Lancaster County elected officials said Wednesday that they anticipate reopening parts of the local economy shortly, and that it can be done while safeguarding public health.
"These priorities are not mutually exclusive," county Commissioner Ray D'Agostino said at an 11:30 a.m. press conference.
Economic concerns aren't an excuse to let up on social distancing or other anti-coronavirus measures, he and his colleagues warned. On the contrary, they will be essential to successfully transition to a "new normal," they said.
As that transition gets under way, county government will continue to lead, D'Agostino said, pointing to the recent appointment of Edwin Hurston, a retired Air Force Medical Service Corps colonel, as public health emergency advisor.
Lancaster County is among those hardest hit by the coronavirus pandemic. As of Wednesday, the county had 1,326 confirmed cases and 111 deaths.
There are signs the pandemic's curve is flattening, said Dr. Michael Ripchinski, chief clinical officer for Penn Medicine Lancaster General Health, but more widespread testing and contact tracing is needed to track the virus and slow its spread.
Ripchinski noted that Hispanic individuals, who make up about 11% of county population, account for about 25% of LGH's positive tests. Officials are working hard to raise community awareness about Covid-19, "particularly in this population," he said.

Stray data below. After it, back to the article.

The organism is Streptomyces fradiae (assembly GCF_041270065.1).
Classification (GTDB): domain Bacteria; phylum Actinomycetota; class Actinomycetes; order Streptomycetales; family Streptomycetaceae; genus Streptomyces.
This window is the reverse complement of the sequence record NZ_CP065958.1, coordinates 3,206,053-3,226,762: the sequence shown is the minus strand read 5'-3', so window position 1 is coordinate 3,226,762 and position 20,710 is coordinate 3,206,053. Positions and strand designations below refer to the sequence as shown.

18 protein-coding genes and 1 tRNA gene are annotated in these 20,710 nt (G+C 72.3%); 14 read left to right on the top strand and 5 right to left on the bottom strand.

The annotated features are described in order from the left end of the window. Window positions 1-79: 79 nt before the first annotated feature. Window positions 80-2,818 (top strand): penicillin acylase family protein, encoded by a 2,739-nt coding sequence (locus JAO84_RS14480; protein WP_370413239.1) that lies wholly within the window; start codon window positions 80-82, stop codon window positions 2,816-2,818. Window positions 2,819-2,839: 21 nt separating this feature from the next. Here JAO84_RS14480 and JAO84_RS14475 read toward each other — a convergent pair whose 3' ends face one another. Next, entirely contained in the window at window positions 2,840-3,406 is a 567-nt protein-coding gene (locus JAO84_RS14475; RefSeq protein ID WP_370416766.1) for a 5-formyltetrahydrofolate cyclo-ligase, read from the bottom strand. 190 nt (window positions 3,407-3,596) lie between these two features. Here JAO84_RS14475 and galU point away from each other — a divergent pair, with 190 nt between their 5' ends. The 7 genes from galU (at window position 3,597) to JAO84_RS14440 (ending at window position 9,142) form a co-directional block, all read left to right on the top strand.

Lancaster Mayor Danene Sorace said the city is eagerly awaiting May 8, the date Gov. Tom Wolf says construction in Pennsylvania can resume, and supports the economic reopening plan being developed by the Lancaster Chamber and Lancaster County Economic Development Company.
Lancaster, which faces a potential 30% revenue dropoff, furloughed 69 workers Tuesday to save money. It and other local governments will continue reaching out to federal legislators for assistance as they work to maintain essential services, Sorace said.
The federal government is pouring all its resources into combating coronavirus, U.S. Rep. Lloyd Smucker, R-11, said. But he also said it would be "next to impossible" for the feds to cover all lost local revenue.
Smucker said he was frustrated with some of Wolf's decisions and that the state's waiver program for allowing businesses to stay open has been "a disaster."
"There is no magic wand," for reopening the economy, he acknowledged, but said it's not too early to begin. He called for measures, including tax cuts, to "unleash the ingenuity of American business" and bring back the pre-pandemic economy.
Penn Medicine Lancaster General Health currently has 40 Covid-19 inpatients, Ripchinski said, of whom 16 are in critical care and seven are on ventilators. (See LGH's dashboard here)
Inpatient numbers are holding steady, which is a good sign, he said.
He said LGH is on the verge of introducing plasma therapy, in which people with severe illness from Covid-19 would receive blood plasma from recovered patients to help them battle it.
Commissioner Josh Parsons said six county employees have tested positive for Covid-19: Three prison workers, one at the district attorney's office and one in Behavioral Health and Developmental Services.